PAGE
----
But it was his considerable skills off of the gridiron that earned the NFL's Ernie Barnes the nickname "Big Rembrandt," skills which are now on display at the North Carolina Museum of History.
The "North Carolina Roots of Artist Ernie Barnes" features artwork, artifacts, and memorabilia from one of Durham's most famous native sons.
And his daughter Deidre couldn't be more pleased.
"We are loving it, my family and I," she told ABC11's John Clark. "It's blowing our minds, actually, the response the museum's been getting."
The exhibition, which opened in June, has been featured in the New York Times, the Washington Post, international publications, and on ESPN.
Exhibit Curator Katie Edwards said the presentation has widespread appeal.
"It doesn't matter your age, your gender, your race, where you come from," she said. "I don't think you can go through this gallery and look at one of his paintings and not get inspired or nostalgia (sic) memories. I think it's just a really great exhibit for all people."
Born during the Great Depression, Barnes grew up in a segregated Durham, attending Hillside High school and what's now North Carolina Central University.
After five seasons of pro football -- playing in Baltimore, New York, San Diego, and Denver -- the offensive lineman traded in his cleats for a full-time career doing his first love, art.
"Art was a very natural thing for me," Barnes once told an interviewer. "Sports and football were not. To play football as a kid was not my ambition. Last thing in the world that I wanted to do."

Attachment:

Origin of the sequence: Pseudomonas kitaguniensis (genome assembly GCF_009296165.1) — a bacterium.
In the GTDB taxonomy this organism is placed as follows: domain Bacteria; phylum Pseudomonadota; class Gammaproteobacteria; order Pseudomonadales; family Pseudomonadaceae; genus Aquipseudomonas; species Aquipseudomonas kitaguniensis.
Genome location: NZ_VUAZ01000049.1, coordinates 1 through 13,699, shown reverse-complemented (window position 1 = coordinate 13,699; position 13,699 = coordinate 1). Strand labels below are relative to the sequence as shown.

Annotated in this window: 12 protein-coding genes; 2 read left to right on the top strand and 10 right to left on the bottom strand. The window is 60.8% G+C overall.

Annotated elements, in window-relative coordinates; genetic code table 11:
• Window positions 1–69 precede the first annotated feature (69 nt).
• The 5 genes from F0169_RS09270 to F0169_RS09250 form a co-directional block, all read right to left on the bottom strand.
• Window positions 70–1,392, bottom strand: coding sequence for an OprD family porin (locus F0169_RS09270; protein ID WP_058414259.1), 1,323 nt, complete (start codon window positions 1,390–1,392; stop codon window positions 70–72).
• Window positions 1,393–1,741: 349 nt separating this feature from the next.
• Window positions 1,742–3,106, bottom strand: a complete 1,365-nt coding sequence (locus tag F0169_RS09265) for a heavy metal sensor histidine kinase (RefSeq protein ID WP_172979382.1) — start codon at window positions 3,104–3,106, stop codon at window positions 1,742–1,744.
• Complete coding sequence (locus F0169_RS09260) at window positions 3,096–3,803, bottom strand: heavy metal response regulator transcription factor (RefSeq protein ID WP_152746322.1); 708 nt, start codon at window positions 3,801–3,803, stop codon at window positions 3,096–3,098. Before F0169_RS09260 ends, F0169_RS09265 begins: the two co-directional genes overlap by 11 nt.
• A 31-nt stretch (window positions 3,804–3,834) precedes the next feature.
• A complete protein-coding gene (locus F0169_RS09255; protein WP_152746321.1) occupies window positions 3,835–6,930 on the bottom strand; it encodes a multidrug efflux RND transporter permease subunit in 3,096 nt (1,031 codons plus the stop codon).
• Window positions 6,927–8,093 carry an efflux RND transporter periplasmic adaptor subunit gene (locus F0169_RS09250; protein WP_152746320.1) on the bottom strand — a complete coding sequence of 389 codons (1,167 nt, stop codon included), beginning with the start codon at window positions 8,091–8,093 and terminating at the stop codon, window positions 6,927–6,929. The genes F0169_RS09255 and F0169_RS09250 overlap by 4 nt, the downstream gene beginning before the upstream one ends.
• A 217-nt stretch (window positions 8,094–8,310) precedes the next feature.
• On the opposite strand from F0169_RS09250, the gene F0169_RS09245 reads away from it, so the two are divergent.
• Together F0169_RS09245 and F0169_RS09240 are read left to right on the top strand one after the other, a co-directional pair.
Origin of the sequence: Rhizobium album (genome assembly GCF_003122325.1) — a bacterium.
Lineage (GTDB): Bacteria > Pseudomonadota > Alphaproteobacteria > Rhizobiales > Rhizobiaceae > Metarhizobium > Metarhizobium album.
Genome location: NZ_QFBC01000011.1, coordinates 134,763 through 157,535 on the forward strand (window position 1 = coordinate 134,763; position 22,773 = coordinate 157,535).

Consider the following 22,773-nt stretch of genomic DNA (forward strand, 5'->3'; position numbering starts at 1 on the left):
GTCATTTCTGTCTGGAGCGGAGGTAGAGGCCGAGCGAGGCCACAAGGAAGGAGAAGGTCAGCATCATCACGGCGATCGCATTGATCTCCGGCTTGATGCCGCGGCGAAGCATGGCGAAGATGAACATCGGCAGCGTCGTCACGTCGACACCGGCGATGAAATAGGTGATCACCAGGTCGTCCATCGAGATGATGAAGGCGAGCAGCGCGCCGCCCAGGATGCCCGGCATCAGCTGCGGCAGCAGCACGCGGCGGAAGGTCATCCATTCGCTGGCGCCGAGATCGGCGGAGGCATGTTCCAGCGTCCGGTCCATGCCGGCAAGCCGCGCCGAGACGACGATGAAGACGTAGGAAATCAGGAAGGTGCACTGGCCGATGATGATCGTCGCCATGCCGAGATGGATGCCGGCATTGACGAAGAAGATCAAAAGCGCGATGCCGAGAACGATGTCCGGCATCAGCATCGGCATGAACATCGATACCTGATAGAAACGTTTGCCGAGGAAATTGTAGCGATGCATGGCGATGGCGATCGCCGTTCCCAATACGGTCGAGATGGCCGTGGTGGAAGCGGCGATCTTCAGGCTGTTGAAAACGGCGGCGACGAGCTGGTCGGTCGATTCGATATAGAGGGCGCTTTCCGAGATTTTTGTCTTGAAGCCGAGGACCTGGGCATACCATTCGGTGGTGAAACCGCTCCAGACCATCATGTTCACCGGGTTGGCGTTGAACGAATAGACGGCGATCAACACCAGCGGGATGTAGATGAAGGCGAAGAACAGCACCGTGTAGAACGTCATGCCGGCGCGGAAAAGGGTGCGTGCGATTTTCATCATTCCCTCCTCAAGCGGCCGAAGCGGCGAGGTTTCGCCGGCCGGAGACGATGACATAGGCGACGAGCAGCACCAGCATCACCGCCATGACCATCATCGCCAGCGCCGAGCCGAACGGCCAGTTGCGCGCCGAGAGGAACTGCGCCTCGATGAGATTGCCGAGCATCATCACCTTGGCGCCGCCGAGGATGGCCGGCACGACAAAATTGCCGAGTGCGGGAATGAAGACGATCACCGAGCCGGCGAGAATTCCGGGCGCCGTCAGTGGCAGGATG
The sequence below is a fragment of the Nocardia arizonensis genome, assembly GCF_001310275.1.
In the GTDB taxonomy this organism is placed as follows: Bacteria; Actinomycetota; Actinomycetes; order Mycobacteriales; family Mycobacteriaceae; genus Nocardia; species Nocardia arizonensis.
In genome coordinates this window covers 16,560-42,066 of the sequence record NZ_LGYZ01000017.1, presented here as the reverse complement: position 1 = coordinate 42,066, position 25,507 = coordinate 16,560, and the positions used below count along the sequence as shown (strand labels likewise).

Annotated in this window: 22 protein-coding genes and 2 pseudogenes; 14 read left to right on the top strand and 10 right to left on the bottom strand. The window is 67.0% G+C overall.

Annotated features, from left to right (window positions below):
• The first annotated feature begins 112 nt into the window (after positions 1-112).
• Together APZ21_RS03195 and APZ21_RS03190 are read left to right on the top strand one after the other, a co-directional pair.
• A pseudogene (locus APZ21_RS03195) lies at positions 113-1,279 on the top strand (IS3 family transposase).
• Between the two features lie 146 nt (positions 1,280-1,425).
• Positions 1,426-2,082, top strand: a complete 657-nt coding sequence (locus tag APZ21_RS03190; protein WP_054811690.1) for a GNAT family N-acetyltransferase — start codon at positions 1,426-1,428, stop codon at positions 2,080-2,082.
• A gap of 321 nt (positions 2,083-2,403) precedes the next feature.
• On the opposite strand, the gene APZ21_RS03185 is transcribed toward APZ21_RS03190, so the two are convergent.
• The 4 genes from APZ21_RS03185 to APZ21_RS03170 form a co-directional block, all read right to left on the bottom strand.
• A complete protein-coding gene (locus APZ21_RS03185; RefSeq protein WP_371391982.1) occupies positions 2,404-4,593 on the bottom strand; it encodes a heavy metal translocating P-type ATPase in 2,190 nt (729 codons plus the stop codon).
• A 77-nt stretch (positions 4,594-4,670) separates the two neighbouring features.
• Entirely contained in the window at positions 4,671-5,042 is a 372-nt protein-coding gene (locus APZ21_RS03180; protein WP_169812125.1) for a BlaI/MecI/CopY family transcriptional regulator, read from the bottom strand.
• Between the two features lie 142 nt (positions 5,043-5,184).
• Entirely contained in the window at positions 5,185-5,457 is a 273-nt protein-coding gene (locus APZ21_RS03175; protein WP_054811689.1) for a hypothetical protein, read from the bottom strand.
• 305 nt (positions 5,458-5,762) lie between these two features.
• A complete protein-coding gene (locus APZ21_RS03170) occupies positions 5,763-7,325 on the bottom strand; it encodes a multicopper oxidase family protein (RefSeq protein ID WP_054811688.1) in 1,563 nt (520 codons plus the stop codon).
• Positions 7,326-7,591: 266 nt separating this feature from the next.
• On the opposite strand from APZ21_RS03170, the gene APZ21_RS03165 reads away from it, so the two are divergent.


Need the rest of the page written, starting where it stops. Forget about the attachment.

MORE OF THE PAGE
But his athleticism helped to win him a full scholarship at college, majoring in art.
Barnes had his first exhibition in the mid-1960s and enjoyed a stellar career. Many of his works featured athletes and displayed Barnes' trademark style of elongated arms and legs.
"When you're up there super close to all these different athletes, all these different football players, you really get to see the human form first-hand and so he was able to really use that life experience as a football player in his artwork," said Edwards.
But Barnes wasn't just known for painting athletes. His works portray a rich tapestry of African-American life: a church choir in rapturous song; a sophisticated fashion show; women chatting on a front porch; a high-stepping NCCU homecoming parade through downtown Durham.
"My growing up in Durham was an experience I would not want to trade for anything," he once said. "As a matter of fact, so many of my paintings are reflective of my childhood."
Barnes' most iconic painting, The Sugar Shack, was inspired by a dance party at the Durham Armory that Barnes had snuck into as a boy.
The painting was featured prominently in the 1970s TV sitcom Good Times, and was used as a Marvin Gaye album cover.
Deidre Barnes said growing up, it was a common thing to see her father painting or with a sketch pad in his hand.
"If he was not painting he was not a happy person to be around. He was in an ill mood. We had to keep him painting. And if any of the kids wanted something, we needed to talk to him when he was painting!"
Barnes died of cancer in 2009 at the age of 70. But he left us with a rich, creative legacy that continues to inspire, delight, and prick the conscience.
But check it out yourself. The North Carolina Roots of Artist Ernie Barnes will be on display at the NC Museum of History through March 3.